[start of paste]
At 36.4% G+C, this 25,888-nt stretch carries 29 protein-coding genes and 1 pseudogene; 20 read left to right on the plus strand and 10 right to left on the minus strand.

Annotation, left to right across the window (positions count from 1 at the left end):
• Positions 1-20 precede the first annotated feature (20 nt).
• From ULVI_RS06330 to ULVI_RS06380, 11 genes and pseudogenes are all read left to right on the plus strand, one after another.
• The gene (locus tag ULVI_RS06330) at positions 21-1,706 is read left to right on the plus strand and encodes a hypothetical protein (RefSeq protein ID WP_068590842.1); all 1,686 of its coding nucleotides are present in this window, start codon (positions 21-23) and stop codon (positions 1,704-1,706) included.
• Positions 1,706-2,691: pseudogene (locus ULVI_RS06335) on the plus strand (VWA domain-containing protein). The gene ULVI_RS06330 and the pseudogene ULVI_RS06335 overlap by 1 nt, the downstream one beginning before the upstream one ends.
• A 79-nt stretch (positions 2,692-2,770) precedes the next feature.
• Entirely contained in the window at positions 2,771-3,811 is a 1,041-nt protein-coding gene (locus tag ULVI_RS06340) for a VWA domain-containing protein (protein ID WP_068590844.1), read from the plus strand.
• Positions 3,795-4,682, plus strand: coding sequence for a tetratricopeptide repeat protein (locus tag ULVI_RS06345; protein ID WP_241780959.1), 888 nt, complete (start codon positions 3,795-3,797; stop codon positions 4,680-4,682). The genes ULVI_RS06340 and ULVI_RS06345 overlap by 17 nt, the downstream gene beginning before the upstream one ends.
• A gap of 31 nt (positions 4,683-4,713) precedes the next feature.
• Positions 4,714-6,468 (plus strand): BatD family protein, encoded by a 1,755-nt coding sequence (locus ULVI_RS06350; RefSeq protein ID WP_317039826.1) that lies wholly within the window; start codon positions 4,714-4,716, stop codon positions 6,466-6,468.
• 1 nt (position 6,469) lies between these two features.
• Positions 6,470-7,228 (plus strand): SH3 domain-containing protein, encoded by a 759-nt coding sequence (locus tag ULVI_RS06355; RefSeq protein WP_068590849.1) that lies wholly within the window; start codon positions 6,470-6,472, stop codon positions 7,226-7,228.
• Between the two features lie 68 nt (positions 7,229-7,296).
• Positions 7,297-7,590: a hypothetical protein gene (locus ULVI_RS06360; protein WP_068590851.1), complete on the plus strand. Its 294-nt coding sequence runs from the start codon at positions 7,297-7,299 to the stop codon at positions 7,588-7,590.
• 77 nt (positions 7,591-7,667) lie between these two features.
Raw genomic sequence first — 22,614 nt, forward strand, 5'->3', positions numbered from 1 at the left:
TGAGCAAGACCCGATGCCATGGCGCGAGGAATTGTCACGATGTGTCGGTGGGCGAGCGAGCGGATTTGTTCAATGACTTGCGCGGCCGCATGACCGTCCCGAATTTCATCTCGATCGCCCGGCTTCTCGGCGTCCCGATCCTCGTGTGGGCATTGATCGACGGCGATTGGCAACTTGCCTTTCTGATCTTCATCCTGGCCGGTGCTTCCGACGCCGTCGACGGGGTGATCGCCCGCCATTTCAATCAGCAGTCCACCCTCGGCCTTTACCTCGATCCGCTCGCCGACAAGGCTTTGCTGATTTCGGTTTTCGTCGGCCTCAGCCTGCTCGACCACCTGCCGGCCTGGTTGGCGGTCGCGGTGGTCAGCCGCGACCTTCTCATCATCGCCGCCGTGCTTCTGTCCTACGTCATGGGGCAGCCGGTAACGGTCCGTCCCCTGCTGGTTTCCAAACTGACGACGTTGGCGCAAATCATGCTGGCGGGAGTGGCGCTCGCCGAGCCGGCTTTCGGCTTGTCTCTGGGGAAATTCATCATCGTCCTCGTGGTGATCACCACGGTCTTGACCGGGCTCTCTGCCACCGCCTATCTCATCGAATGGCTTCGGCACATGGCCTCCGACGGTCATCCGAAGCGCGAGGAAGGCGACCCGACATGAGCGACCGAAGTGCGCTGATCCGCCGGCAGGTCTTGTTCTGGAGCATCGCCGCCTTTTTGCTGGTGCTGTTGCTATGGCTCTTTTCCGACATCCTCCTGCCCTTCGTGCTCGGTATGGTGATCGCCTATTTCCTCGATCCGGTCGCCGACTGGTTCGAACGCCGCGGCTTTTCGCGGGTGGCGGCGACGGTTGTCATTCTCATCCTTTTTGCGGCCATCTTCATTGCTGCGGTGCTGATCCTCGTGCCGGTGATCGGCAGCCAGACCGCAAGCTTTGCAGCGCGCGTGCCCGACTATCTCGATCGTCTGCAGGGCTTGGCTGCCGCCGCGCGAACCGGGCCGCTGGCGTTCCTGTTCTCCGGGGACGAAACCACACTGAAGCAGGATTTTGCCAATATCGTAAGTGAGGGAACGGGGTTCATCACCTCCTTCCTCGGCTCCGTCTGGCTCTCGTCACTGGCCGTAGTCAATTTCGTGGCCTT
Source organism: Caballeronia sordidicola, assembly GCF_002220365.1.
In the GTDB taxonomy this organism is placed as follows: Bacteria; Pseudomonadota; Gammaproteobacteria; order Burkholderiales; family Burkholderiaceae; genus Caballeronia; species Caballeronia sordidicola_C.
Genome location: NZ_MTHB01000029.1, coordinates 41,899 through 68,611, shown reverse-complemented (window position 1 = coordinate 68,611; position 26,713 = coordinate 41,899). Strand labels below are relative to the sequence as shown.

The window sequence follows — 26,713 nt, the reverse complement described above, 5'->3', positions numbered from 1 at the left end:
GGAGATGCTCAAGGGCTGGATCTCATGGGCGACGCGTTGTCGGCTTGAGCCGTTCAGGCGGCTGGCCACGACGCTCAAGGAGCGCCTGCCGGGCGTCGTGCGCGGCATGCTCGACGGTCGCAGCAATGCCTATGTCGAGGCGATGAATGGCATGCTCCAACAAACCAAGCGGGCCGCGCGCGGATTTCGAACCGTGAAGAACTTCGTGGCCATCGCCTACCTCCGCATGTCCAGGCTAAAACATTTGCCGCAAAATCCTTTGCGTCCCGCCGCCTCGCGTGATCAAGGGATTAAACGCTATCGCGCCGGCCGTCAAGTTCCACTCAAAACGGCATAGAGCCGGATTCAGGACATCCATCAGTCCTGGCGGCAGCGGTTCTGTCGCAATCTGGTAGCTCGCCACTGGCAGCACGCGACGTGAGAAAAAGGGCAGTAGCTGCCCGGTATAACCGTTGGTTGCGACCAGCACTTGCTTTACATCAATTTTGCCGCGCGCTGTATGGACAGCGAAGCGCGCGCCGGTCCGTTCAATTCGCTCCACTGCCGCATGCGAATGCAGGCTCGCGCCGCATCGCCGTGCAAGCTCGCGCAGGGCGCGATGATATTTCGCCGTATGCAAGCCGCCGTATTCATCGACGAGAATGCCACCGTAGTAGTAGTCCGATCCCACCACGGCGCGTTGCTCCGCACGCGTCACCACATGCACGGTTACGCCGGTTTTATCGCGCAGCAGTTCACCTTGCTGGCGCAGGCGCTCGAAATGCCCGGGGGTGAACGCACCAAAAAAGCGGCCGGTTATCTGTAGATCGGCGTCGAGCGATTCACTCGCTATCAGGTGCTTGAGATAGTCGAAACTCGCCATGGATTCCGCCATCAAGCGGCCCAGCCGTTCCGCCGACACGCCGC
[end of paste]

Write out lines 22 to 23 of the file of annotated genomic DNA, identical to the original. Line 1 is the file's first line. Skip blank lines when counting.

The window sequence follows — 26,713 nt, the reverse complement described above, 5'->3', positions numbered from 1 at the left end:
GGAGATGCTCAAGGGCTGGATCTCATGGGCGACGCGTTGTCGGCTTGAGCCGTTCAGGCGGCTGGCCACGACGCTCAAGGAGCGCCTGCCGGGCGTCGTGCGCGGCATGCTCGACGGTCGCAGCAATGCCTATGTCGAGGCGATGAATGGCATGCTCCAACAAACCAAGCGGGCCGCGCGCGGATTTCGAACCGTGAAGAACTTCGTGGCCATCGCCTACCTCCGCATGTCCAGGCTAAAACATTTGCCGCAAAATCCTTTGCGTCCCGCCGCCTCGCGTGATCAAGGGATTAAACGCTATCGCGCCGGCCGTCAAGTTCCACTCAAAACGGCATAGAGCCGGATTCAGGACATCCATCAGTCCTGGCGGCAGCGGTTCTGTCGCAATCTGGTAGCTCGCCACTGGCAGCACGCGACGTGAGAAAAAGGGCAGTAGCTGCCCGGTATAACCGTTGGTTGCGACCAGCACTTGCTTTACATCAATTTTGCCGCGCGCTGTATGGACAGCGAAGCGCGCGCCGGTCCGTTCAATTCGCTCCACTGCCGCATGCGAATGCAGGCTCGCGCCGCATCGCCGTGCAAGCTCGCGCAGGGCGCGATGATATTTCGCCGTATGCAAGCCGCCGTATTCATCGACGAGAATGCCACCGTAGTAGTAGTCCGATCCCACCACGGCGCGTTGCTCCGCACGCGTCACCACATGCACGGTTACGCCGGTTTTATCGCGCAGCAGTTCACCTTGCTGGCGCAGGCGCTCGAAATGCCCGGGGGTGAACGCACCAAAAAAGCGGCCGGTTATCTGTAGATCGGCGTCGAGCGATTCACTCGCTATCAGGTGCTTGAGATAGTCGAAACTCGCCATGGATTCCGCCATCAAGCGGCCCAGCCGTTCCGCCGACACGCCGC